Positano was a poor fishing village in the early 1900s. After World War II large numbers of tourists arrived. In the 1960s the town’s colorful resort clothing set international fashion trends. Today, its alleys are still lined with boutiques. Mick Jagger and Keith Richards wrote “Midnight Rambler” while vacationing in Positano.
Up and down the steps. I visited the green-and-yellow-domed Church of Santa Maria Assunta to see the Black Madonna, a Byzantine painting from the 1200s CE. According to legend, the icon had been stolen and was being transported by pirates across the Mediterranean Sea. A storm threatened the ship. The rattled sailors heard a voice on board say, “Posa! Posa!” (Put down! Put down!) They unloaded the Black Madonna at Positano, where it remains today.
Took me a while to figure out that C on the faucet means hot, not cold, and F means cold, not hot. Caldo and freddo. Up and down the steps. I found the trail to Fornillo Beach, the locals’ hideaway from the tourists. The beach is strewn with sherds of glazed clay.
In town, wisteria shades the passageways. Sunbathers lie on the pebbles. Water laps at the concrete dock, where a woman fishes with two handlines, repeatedly casting and jigging lures. Feral cats wait outside the seafood shop for scraps. From the beach, the pastel houses look to be stacked precariously on top of each other, like Jenga. The cafés fire up propane heaters in the evenings.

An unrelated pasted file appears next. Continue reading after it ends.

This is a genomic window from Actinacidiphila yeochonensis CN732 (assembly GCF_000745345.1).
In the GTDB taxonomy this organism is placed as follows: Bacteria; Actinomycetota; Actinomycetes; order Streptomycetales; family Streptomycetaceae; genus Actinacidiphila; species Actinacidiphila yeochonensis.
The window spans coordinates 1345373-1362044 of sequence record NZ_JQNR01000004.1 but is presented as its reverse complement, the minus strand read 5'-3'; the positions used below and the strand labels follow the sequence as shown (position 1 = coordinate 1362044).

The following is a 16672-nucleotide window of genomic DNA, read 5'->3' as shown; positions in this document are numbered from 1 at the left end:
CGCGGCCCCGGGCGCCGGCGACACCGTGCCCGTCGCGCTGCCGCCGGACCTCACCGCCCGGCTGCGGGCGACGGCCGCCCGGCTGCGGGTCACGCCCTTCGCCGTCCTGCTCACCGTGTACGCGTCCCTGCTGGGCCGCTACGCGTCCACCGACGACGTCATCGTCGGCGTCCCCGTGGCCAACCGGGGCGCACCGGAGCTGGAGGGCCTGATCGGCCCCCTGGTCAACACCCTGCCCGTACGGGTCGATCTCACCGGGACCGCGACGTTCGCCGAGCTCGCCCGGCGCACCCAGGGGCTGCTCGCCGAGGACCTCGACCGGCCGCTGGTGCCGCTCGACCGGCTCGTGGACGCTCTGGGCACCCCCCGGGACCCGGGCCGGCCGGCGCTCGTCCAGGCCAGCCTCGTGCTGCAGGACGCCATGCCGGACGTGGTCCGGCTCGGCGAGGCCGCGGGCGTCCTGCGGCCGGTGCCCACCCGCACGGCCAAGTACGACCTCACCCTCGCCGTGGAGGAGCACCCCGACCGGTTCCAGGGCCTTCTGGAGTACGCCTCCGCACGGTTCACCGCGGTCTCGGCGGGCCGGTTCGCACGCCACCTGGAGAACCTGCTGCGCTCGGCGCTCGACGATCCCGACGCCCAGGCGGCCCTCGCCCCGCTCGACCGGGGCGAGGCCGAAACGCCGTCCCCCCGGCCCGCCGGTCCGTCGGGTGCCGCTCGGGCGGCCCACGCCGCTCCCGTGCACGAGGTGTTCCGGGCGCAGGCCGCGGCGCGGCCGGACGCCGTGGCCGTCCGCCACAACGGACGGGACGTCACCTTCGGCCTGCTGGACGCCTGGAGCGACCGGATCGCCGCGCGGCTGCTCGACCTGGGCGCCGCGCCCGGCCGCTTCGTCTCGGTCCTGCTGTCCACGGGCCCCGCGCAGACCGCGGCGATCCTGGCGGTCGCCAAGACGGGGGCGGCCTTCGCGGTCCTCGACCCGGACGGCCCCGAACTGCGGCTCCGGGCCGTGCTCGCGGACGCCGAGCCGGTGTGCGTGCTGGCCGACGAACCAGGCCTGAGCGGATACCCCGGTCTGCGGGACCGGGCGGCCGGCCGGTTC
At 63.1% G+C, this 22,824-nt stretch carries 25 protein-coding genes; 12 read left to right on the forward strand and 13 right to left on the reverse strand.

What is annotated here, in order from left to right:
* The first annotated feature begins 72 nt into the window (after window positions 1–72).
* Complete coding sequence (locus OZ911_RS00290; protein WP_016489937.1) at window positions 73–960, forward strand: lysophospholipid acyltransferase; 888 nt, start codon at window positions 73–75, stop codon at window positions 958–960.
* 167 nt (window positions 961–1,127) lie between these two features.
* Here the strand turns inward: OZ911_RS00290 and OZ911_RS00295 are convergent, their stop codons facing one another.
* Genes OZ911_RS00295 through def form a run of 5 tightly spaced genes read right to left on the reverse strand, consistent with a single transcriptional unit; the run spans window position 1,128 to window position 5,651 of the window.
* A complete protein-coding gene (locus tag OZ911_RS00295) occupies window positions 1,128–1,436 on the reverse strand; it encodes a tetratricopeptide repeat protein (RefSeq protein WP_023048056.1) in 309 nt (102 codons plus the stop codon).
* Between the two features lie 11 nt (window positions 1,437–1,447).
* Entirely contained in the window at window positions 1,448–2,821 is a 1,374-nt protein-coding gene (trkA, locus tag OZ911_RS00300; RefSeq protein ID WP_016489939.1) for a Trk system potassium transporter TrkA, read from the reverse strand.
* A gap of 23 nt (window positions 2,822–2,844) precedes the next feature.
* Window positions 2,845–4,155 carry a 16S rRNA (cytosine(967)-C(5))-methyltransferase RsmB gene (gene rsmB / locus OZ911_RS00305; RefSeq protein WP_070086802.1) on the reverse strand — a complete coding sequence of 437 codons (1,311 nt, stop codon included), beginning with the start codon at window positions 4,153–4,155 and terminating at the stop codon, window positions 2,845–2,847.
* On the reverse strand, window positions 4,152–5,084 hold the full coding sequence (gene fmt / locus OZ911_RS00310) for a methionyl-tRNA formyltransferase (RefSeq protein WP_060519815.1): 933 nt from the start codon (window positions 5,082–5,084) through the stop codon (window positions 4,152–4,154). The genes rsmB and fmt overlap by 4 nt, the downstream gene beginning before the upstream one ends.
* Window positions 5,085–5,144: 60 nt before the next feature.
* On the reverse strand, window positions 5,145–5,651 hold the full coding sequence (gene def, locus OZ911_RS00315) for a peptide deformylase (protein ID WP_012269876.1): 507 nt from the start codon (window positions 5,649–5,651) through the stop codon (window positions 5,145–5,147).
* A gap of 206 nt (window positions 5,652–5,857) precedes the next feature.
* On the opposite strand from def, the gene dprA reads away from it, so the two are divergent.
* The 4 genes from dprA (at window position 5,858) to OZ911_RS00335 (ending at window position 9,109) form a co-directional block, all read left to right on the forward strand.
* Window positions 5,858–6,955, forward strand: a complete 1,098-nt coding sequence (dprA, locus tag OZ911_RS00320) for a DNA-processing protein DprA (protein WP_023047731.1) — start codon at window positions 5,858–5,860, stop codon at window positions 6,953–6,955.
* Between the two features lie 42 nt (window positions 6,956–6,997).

Lots of bell ringing on Palm Sunday. I watched the procession into church, most carrying fresh-cut olive boughs decorated with ribbons, flowers, candies, and cheese. An Easter basket on a branch. The cheese is caciocavallo, a stretched-curd variety, like string cheese but shaped like a big drop of water. Afterward, families with olive branches in hand poured out of church and crowded the restaurants for espresso and pastries.